The lesson carries over directly to both spatial and temporal quantum nonlocality. Mysteries regarding entangled pairs of particles amount to disagreements about labelling, brought about by relativity. Einstein showed that no sequence of events can be metaphysically privileged – can be considered more real – than any other. Only by accepting this insight can one make headway on such quantum puzzles.

The various frames of reference in the Hebrew University experiment (the lab’s frame, photon 1’s frame, photon 4’s frame, and so on) have their own ‘historians’, so to speak. While these historians will disagree about how things went down, not one of them can claim a corner on truth. A different sequence of events unfolds within each one, according to that spatiotemporal point of view. Clearly, then, any attempt at assigning frame-specific properties generally, or tying general properties to one particular frame, will cause disputes among the historians. But here’s the thing: while there might be legitimate disagreement about which properties should be assigned to which particles and when, there shouldn’t be disagreement about the very existence of these properties, particles, and events.

Image – Wikipedia

These findings drive yet another wedge between our beloved classical intuitions and the empirical realities of quantum mechanics. As was true for Schrödinger and his contemporaries, scientific progress is going to involve investigating the limitations of certain metaphysical views. Schrödinger’s cat, half-alive and half-dead, was created to illustrate how the entanglement of systems leads to macroscopic phenomena that defy our usual understanding of the relations between objects and their properties: an organism such as a cat is either dead or alive. No middle ground there.

Most contemporary philosophical accounts of the relationship between objects and their properties embrace entanglement solely from the perspective of spatial nonlocality. But there’s still significant work to be done on incorporating temporal nonlocality – not only in object-property discussions, but also in debates over material composition (such as the relation between a lump of clay and the statue it forms), and part-whole relations (such as how a hand relates to a limb, or a limb to a person). For example, the ‘puzzle’ of how parts fit with an overall whole presumes clear-cut spatial boundaries among underlying components, yet spatial nonlocality cautions against this view. Temporal nonlocality further complicates this picture: how does one describe an entity whose constituent parts are not even coexistent?

Discerning the nature of entanglement might at times be an uncomfortable project. It’s not clear what substantive metaphysics might emerge from scrutiny of fascinating new research by the likes of Megidish and other physicists. In a letter to Einstein, Schrödinger notes wryly (and deploying an odd metaphor): ‘One has the feeling that it is precisely the most important statements of the new theory that can really be squeezed into these Spanish boots – but only with difficulty.’ We cannot afford to ignore spatial or temporal nonlocality in future metaphysics: whether or not the boots fit, we’ll have to wear ’em.Aeon counter – do not remove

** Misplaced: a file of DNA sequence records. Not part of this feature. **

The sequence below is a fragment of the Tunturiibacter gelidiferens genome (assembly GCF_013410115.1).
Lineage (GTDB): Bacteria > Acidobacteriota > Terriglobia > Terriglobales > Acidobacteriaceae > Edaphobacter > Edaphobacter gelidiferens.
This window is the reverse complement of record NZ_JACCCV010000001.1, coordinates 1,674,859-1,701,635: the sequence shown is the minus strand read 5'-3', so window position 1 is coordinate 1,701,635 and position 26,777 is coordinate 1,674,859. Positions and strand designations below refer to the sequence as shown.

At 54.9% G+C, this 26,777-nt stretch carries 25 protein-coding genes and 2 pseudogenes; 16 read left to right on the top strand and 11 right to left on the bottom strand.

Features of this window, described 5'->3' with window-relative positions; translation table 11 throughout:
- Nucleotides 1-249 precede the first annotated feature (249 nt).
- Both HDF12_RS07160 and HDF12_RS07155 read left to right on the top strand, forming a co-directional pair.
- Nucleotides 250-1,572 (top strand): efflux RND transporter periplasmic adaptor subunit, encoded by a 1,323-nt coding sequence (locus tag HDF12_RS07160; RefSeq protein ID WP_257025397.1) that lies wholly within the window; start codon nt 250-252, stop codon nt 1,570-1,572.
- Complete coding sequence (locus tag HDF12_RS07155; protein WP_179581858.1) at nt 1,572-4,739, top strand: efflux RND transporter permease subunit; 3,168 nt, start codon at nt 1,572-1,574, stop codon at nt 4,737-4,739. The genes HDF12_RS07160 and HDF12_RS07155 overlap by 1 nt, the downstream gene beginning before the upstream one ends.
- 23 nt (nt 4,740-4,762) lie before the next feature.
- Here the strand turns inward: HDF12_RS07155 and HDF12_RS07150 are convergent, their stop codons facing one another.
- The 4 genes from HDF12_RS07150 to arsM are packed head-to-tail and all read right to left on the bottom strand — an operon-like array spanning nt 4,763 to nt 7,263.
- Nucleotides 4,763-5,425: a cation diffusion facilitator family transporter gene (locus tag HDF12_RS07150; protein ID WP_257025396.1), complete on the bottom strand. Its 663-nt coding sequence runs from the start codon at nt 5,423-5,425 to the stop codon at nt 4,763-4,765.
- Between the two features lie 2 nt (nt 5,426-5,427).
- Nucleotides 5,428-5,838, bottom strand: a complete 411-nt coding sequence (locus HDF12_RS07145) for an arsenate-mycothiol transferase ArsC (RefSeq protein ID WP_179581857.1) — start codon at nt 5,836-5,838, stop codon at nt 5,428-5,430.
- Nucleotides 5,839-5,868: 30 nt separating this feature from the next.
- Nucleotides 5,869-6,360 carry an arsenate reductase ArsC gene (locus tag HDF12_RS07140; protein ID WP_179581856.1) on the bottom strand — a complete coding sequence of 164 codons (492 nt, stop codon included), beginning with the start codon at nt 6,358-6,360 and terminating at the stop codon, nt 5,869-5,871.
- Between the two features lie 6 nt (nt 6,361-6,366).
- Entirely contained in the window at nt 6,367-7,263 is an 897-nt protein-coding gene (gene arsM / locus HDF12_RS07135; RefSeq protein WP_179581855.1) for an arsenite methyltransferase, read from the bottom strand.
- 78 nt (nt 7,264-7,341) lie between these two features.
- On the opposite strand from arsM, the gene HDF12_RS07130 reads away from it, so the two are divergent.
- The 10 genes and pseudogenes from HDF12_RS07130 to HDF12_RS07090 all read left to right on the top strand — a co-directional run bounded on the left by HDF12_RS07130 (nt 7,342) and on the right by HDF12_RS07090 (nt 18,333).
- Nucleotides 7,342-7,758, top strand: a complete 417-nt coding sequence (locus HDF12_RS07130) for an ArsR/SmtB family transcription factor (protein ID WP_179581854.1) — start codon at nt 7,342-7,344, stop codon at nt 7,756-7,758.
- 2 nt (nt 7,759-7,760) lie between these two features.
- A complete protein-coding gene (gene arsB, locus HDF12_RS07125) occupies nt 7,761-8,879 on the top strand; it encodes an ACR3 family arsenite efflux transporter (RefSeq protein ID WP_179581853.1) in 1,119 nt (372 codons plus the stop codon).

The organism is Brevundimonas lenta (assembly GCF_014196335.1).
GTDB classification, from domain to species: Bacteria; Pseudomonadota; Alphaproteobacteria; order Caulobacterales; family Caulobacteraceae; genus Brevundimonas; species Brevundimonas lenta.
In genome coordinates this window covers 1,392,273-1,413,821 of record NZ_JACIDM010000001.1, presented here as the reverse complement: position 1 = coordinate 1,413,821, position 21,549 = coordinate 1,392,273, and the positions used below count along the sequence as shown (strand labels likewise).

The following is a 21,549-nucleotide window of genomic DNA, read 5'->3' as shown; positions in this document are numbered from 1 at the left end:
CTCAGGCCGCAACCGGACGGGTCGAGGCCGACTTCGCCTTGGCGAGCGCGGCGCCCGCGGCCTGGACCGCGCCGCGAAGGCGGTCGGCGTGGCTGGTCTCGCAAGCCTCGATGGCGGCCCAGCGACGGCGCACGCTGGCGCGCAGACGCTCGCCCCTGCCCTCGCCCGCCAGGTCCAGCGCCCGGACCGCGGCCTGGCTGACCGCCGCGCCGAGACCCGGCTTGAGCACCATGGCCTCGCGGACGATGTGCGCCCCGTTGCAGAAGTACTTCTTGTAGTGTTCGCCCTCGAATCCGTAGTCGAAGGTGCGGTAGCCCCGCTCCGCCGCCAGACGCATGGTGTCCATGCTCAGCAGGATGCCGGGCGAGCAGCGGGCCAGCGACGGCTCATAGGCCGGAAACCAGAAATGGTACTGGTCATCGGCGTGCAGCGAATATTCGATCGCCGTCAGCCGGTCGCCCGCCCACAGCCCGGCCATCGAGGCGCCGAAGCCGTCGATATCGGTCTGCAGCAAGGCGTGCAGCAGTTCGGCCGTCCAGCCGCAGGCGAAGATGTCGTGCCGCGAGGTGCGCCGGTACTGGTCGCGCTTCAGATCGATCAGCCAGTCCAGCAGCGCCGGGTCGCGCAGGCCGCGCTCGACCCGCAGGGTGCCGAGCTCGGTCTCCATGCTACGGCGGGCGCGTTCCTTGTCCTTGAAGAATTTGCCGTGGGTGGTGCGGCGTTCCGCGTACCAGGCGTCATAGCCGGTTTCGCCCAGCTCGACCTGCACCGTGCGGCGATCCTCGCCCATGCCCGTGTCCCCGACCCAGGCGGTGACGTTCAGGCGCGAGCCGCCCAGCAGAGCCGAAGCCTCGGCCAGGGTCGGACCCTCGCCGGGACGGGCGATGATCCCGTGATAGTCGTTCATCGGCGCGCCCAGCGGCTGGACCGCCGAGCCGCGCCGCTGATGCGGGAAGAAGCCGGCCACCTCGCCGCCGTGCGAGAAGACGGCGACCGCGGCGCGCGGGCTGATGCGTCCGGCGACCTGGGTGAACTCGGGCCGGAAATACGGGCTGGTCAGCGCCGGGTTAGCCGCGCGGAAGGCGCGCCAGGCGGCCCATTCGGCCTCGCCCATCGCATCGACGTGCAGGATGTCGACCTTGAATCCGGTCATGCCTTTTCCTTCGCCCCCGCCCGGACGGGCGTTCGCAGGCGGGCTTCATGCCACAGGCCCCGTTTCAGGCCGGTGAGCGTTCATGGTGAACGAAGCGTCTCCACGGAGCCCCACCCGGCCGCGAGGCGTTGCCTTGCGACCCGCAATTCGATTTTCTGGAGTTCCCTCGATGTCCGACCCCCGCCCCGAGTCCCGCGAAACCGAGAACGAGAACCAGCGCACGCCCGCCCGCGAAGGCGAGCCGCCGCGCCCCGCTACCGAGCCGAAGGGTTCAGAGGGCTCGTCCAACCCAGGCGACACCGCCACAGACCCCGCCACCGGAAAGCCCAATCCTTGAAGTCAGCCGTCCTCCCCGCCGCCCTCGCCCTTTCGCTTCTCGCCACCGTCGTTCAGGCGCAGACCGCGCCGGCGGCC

Elise Crull

This article was originally published at Aeon and has been republished under Creative Commons.

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For the insulting science bots at davidbowie.com

Just before David Bowie’s death I was active at davidbowie.com. At first, I thought I had found some interesting people. And some of the participants were. But others seemed like science bots, parroting trends without really thinking about them.

Being me, I mentioned the possibility outlined in the above tweet way before it hit the headlines (I tend to be like that). My suggestion was met with insults, ridicule, attempted shaming and scorn. For some, just thinking freely is a major sin.

It seems these lost followers of Bowie have become the Diamond Dogs, themselves. Easy living hypocrites saying all the right PC things while living the life that capitalism affords.

Embed from Getty Images


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Interpretation Bias in Climate Change? (Don’t Tell Me How to Think!)

A recent article (tweeted below) says the3% of “Climate Change Denier” scientific studies are flawed. While reading it I couldn’t help but think… okay, so we are supposed to stop thinking and blindly accept both the findings and interpretation of the 97% Climate Change Affirmer” studies?

I just can’t. It’s too stupid and dictatorial.

Science is a human enterprise and ALWAYS involves bias, selectivity and interpretation.

For the record, I do accept that human activity could be a significant contributing factor. But what about other sources of heat? Like inside the Earth. Nobody really talks about that.

More important, however, is the FACT about interpretation. Most everyone sees the temperature increase as a bad thing. But I can’t help but think of a possible counterexample. I’m no scientist or geologist so please take this hypothetically instead of factually.

Origin of Dinosaur-Killing Asteroid Remains a Mystery – NASA Jet Propulsion Laboratory